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Ritratto di Dama (Sofonisba Anguissola ?)

Anguissola Lucia

(Cremona after 1535 - 1565)

This portrait is first documented in connection with the Borghese Collection in 1833, although we have no information about its provenance. A phrase on the back of the canvas – Suphonsba Cremonensis et nobili familia Anguisciola pinxit anno MDLVI – attributes it to Sofonisba Anguissola, a painter from Cremona who belonged to a noble family originally from Piacenza. Critics, however, have proposed that the work was actually painted by another of the Anguissola sisters, probably Lucia, and that Sofonisba is the subject, portrayed here before her departure for Spain, where she went in 1559-60.

Object details

olio su tela
cm 34 x 26

Salvator Rosa, 36 x 29 x 3.4 cm


Rome, Borghese Collection, 1833 (Inventario Fidecommissario 1833, p. 20); purchased by Italian state, 1902.



  • 1994 - Cremona, Centro Culturale Santa Maria della Pietà;
  • 1995 - Vienna, Kunsthistorisches Museum
Conservation and Diagnostic
  • 1917 - Francesco Cochetti


The provenance of this painting is still unknown. It is first documented as forming part of the Borghese Collection in the Inventario Fidecommissario of 1833, where it is described as a ‘work by Sofonisma’ a name which also appears in various Borghese inventories of the 17th and 18th centuries.

The first critic to attribute the painting to Sofonisba Anguissola was Giovanni Piancastelli (1891), based on what is written on a fragment of cloth attached to the back of the canvas. His opinion was accepted by a number of critics over the next decades, including Adolfo Venturi (1893), Raymond Fournier-Sarbovèze (1902), Roberto Longhi (1928), Aldo de Rinaldis (1939) and Paola della Pergola (1955). Yet the identity of the subject of the work was more contested: while Longhi claimed that it was a self-portrait, della Pergola proposed that the woman is Sofonisba’s sister Lucia Anguissola, the third of the six daughters of Amilcare and Bianca Ponzoni. Lucia was born in Cremona around the mid-1530s.

The first scholar to reject the attribution to Sofonisba was Giovanni Morelli (1897). Comparing the work in question with the portrait Pietro Manna, Physician from Cremona (Museo del Prado, Madrid) and the Portrait of Europa Anguissola (Pinacoteca Tosio Martinengo, Brescia) – two works by Lucia – Morelli had no hesitations in ascribing the Borghese portrait to the younger sister. His theory was later revived by Flavio Caroli (1973), who maintained that Lucia painted this portrait of Sofinisba before the latter left for Spain, where she arrived in 1559 to give painting lessons to Elisabeth of Valois, wife of King Philip II.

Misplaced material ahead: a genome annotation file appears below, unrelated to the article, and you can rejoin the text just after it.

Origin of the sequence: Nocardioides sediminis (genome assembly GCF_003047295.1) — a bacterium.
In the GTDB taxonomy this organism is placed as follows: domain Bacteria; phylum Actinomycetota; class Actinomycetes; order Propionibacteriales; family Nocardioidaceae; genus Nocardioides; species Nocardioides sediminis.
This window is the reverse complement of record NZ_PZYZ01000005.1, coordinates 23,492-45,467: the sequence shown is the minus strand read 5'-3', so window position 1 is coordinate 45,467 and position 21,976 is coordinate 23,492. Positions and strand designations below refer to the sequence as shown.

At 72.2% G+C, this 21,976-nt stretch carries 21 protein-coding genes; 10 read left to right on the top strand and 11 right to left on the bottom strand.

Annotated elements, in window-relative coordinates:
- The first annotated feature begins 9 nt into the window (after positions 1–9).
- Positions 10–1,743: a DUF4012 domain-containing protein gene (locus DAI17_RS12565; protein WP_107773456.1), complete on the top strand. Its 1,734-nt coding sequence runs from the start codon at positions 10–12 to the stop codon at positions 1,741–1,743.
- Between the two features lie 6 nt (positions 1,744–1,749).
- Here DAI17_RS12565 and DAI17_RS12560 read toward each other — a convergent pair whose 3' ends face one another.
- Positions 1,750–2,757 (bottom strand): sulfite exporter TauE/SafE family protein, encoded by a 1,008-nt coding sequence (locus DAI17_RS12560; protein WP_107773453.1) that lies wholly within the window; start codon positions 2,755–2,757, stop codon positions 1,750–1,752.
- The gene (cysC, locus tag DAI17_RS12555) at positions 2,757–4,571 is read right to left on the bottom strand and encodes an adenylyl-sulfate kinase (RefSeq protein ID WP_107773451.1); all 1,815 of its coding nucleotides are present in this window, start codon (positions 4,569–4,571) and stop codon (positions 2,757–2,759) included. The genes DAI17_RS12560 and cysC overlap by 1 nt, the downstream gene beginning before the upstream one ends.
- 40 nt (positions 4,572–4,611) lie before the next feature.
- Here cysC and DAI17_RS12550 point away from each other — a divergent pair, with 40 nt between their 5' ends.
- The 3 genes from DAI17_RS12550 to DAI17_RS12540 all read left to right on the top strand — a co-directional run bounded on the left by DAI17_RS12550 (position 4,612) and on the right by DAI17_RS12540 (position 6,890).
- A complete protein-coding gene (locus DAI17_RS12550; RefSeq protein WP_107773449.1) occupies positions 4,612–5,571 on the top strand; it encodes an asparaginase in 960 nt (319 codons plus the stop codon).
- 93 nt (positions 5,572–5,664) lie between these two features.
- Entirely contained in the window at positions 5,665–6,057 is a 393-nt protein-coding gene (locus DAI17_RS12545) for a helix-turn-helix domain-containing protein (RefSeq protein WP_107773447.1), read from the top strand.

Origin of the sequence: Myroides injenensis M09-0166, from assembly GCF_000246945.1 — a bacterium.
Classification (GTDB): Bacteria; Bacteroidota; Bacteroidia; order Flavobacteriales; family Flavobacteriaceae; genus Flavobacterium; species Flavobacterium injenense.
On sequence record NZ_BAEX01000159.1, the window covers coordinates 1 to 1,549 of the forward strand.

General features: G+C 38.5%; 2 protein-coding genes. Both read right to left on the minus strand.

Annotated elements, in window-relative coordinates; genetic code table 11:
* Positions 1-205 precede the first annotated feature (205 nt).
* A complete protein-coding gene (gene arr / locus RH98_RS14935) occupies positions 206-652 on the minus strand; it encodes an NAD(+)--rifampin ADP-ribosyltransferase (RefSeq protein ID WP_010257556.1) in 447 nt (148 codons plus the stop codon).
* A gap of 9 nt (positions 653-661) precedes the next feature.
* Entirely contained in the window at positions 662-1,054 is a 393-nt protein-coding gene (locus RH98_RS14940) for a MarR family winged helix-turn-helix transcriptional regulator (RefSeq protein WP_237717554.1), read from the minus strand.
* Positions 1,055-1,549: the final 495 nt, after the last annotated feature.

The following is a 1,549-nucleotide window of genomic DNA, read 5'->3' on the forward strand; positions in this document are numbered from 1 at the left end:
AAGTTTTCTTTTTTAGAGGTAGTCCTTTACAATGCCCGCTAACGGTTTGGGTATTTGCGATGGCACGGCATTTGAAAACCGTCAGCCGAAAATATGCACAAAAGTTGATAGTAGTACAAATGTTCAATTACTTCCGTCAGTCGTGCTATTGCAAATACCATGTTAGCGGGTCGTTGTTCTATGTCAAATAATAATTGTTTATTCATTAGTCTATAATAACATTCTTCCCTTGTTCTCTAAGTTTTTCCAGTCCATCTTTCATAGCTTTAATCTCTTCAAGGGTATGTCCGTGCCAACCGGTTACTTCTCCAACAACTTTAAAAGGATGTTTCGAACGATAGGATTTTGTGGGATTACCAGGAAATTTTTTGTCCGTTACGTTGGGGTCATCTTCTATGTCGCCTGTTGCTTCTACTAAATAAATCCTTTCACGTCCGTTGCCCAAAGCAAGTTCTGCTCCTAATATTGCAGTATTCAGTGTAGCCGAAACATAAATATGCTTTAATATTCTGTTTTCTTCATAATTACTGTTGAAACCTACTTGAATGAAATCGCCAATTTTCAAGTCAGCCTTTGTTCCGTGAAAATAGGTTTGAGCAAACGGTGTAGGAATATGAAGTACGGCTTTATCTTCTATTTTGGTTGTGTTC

The questions of both the artist and the subject’s identity, however, continued to be debated: Maria Kusche (1989) proposed that the work in question represents Bianca Ponzoni Anguissola, basing her hypothesis on similarities with the portrait by this name in the Gemäldegalerie in Berlin, executed by Sofinisba. Yet her thesis did not persuade Anastasia Gilardi (1994), who argued that ‘the execution of the details, such as the hair and the light, or the “graininess” of the lace worn away by the illumination’ are characteristics of the style of Lucia, who compared to her sister depicts these features with less solidity and sheen. Gilardi’s thesis is also supported by the very real and intimate gesture of the figure, who is portrayed as she plays with her necklace, a detail which Lucia repeats in her Self-Portrait (Castello Sforzesco, 1557).

Antonio Iommelli

  • G. Piancastelli, Catalogo dei quadri della Galleria Borghese, in Archivio Galleria Borghese, 1891, p. 100;
  • A. Venturi, Il Museo e la Galleria Borghese, Roma 1893, p. 92;
  • G. Morelli, Della Pittura Italiana. Studi Storici Critici: Le Gallerie Borghese e Doria Pamphili in Roma, Milano 1897, p. 200;
  • R. Fournier-Sarlovéze, Artistes oubliés, II. Sofonisba Anguissola et ses soeurs. Paris 1902, p. 33;
  • R. Longhi, Precisioni nelle Gallerie Italiane, I, La R. Galleria Borghese, Roma 1928, p. 189;
  • A. De Rinaldis, La Galleria Borghese in Roma, Roma 1939, p. 44; Della Pergola 1955, p. 75, n. 132;
  • F. Caroli, Per Lucia Anguissola, in "Paragone", XXIV 1973, pp. 69-73;
  • A. Gilardi, in Sofonisba Anguissola e le sue sorelle, catalogo della mostra (Cremona, 1994; Vienna 1995; Washington 1995), a cura di M. Gregori, Corsico, Milano, 1994, p. 288;
  • K. Herrmann Fiore, Galleria Borghese Roma scopre un tesoro. Dalla pinacoteca ai depositi un museo che non ha più segreti, San Giuliano Milanese 2006, p. 42.